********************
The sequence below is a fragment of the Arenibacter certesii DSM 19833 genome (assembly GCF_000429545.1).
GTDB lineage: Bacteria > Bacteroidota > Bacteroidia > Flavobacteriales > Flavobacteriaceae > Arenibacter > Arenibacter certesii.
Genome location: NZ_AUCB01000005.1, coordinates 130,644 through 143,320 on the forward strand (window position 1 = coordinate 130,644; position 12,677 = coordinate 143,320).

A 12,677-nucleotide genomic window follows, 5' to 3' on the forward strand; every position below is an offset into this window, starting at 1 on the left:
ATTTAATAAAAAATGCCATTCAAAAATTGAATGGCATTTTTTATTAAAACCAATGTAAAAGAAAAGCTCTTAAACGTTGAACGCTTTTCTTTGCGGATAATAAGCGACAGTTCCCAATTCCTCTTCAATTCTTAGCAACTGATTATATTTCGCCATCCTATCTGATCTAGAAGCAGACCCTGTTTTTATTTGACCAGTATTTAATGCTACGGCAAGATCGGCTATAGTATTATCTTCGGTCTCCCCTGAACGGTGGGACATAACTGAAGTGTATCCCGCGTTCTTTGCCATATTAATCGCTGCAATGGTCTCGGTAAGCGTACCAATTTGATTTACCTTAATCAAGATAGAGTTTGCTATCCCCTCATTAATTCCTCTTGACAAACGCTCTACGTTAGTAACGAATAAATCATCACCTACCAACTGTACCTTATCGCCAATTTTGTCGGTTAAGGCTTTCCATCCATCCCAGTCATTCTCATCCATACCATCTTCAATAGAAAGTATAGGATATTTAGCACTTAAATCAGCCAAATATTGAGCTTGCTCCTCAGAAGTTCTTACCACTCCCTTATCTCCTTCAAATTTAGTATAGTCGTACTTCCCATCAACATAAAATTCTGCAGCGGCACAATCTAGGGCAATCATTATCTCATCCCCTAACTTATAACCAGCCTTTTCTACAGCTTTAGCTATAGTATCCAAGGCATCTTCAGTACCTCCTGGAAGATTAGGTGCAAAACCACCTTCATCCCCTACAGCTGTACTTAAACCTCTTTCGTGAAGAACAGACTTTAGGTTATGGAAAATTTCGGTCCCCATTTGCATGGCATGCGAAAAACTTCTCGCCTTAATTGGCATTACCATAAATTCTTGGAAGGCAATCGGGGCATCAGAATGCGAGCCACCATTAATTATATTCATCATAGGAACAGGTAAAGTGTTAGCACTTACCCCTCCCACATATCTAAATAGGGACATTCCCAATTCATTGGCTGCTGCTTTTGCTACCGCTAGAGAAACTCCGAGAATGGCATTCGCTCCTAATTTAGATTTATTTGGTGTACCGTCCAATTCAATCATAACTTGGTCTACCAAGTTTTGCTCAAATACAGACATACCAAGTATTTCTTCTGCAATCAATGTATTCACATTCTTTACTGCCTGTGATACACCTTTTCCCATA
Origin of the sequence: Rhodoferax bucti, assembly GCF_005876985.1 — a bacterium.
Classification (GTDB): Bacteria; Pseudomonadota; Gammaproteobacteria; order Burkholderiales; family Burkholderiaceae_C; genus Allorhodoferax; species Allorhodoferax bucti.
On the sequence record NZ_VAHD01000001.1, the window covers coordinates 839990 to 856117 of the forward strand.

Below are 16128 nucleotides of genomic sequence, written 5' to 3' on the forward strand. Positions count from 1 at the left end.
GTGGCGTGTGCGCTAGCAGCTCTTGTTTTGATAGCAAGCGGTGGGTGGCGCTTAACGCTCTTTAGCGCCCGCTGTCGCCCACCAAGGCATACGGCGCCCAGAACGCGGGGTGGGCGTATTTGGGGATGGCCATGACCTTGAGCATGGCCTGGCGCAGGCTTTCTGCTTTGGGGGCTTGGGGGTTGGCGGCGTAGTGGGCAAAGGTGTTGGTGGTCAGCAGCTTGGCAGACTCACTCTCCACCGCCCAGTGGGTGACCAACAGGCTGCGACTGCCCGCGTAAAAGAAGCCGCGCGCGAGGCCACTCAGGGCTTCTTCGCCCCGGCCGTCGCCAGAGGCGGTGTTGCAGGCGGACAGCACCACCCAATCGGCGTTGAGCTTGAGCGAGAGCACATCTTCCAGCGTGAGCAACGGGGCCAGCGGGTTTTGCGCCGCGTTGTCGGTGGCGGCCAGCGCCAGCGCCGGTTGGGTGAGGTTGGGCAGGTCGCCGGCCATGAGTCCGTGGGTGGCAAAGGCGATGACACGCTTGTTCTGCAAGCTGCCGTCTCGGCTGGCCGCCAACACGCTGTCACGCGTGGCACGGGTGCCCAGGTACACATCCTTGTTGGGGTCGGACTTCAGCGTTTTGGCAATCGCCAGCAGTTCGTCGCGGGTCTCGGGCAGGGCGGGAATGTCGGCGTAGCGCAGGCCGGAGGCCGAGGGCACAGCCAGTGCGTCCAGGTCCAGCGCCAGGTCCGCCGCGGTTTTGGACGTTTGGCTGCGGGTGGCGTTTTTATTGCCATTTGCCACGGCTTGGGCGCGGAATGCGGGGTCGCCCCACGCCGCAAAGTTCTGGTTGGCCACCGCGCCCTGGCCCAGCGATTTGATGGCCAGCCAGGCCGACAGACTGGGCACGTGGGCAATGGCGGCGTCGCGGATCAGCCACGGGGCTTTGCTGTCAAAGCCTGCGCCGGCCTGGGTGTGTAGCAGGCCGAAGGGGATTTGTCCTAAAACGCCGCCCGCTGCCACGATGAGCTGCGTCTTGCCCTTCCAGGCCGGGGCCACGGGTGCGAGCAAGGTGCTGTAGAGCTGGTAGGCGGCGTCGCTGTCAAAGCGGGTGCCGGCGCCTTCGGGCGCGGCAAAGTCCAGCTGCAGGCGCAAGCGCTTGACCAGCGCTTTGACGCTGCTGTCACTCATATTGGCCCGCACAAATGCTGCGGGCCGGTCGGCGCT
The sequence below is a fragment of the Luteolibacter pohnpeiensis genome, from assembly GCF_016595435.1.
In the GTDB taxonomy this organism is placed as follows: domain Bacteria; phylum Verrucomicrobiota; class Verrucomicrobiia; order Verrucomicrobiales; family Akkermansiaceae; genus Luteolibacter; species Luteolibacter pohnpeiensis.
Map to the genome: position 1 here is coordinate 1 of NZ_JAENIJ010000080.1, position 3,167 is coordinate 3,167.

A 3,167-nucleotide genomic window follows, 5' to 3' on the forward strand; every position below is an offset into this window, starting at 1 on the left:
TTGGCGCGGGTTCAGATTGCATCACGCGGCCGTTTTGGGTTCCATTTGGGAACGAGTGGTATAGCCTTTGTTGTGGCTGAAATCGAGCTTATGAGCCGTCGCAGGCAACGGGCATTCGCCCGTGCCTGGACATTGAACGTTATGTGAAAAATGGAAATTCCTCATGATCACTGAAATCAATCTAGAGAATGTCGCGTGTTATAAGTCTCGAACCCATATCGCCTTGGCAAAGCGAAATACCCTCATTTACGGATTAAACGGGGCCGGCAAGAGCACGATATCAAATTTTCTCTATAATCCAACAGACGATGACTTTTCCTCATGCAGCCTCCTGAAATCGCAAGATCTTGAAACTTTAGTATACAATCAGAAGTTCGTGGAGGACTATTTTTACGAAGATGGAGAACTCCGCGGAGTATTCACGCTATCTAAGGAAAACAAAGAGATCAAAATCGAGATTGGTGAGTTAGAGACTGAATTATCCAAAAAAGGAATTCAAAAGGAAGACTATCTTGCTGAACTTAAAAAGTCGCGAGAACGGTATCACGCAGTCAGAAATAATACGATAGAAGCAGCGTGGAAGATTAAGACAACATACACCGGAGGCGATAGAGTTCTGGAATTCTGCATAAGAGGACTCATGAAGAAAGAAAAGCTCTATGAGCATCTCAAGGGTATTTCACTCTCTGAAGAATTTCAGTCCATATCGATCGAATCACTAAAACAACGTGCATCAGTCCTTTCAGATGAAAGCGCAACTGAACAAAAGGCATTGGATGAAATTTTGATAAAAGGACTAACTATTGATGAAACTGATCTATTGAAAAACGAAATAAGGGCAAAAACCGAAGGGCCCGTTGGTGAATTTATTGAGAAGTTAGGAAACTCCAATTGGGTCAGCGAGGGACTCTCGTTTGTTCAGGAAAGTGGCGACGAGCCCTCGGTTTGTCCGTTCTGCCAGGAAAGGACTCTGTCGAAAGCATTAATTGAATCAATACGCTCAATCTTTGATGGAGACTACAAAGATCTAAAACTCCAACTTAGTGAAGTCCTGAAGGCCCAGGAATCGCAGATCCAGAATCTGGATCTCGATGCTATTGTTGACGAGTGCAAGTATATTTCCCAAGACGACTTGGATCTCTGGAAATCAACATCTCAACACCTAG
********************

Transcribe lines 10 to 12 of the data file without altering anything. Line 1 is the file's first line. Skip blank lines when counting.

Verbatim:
GTGGCGTGTGCGCTAGCAGCTCTTGTTTTGATAGCAAGCGGTGGGTGGCGCTTAACGCTCTTTAGCGCCCGCTGTCGCCCACCAAGGCATACGGCGCCCAGAACGCGGGGTGGGCGTATTTGGGGATGGCCATGACCTTGAGCATGGCCTGGCGCAGGCTTTCTGCTTTGGGGGCTTGGGGGTTGGCGGCGTAGTGGGCAAAGGTGTTGGTGGTCAGCAGCTTGGCAGACTCACTCTCCACCGCCCAGTGGGTGACCAACAGGCTGCGACTGCCCGCGTAAAAGAAGCCGCGCGCGAGGCCACTCAGGGCTTCTTCGCCCCGGCCGTCGCCAGAGGCGGTGTTGCAGGCGGACAGCACCACCCAATCGGCGTTGAGCTTGAGCGAGAGCACATCTTCCAGCGTGAGCAACGGGGCCAGCGGGTTTTGCGCCGCGTTGTCGGTGGCGGCCAGCGCCAGCGCCGGTTGGGTGAGGTTGGGCAGGTCGCCGGCCATGAGTCCGTGGGTGGCAAAGGCGATGACACGCTTGTTCTGCAAGCTGCCGTCTCGGCTGGCCGCCAACACGCTGTCACGCGTGGCACGGGTGCCCAGGTACACATCCTTGTTGGGGTCGGACTTCAGCGTTTTGGCAATCGCCAGCAGTTCGTCGCGGGTCTCGGGCAGGGCGGGAATGTCGGCGTAGCGCAGGCCGGAGGCCGAGGGCACAGCCAGTGCGTCCAGGTCCAGCGCCAGGTCCGCCGCGGTTTTGGACGTTTGGCTGCGGGTGGCGTTTTTATTGCCATTTGCCACGGCTTGGGCGCGGAATGCGGGGTCGCCCCACGCCGCAAAGTTCTGGTTGGCCACCGCGCCCTGGCCCAGCGATTTGATGGCCAGCCAGGCCGACAGACTGGGCACGTGGGCAATGGCGGCGTCGCGGATCAGCCACGGGGCTTTGCTGTCAAAGCCTGCGCCGGCCTGGGTGTGTAGCAGGCCGAAGGGGATTTGTCCTAAAACGCCGCCCGCTGCCACGATGAGCTGCGTCTTGCCCTTCCAGGCCGGGGCCACGGGTGCGAGCAAGGTGCTGTAGAGCTGGTAGGCGGCGTCGCTGTCAAAGCGGGTGCCGGCGCCTTCGGGCGCGGCAAAGTCCAGCTGCAGGCGCAAGCGCTTGACCAGCGCTTTGACGCTGCTGTCACTCATATTGGCCCGCACAAATGCTGCGGGCCGGTCGGCGCT
The sequence below is a fragment of the Luteolibacter pohnpeiensis genome, from assembly GCF_016595435.1.
In the GTDB taxonomy this organism is placed as follows: domain Bacteria; phylum Verrucomicrobiota; class Verrucomicrobiia; order Verrucomicrobiales; family Akkermansiaceae; genus Luteolibacter; species Luteolibacter pohnpeiensis.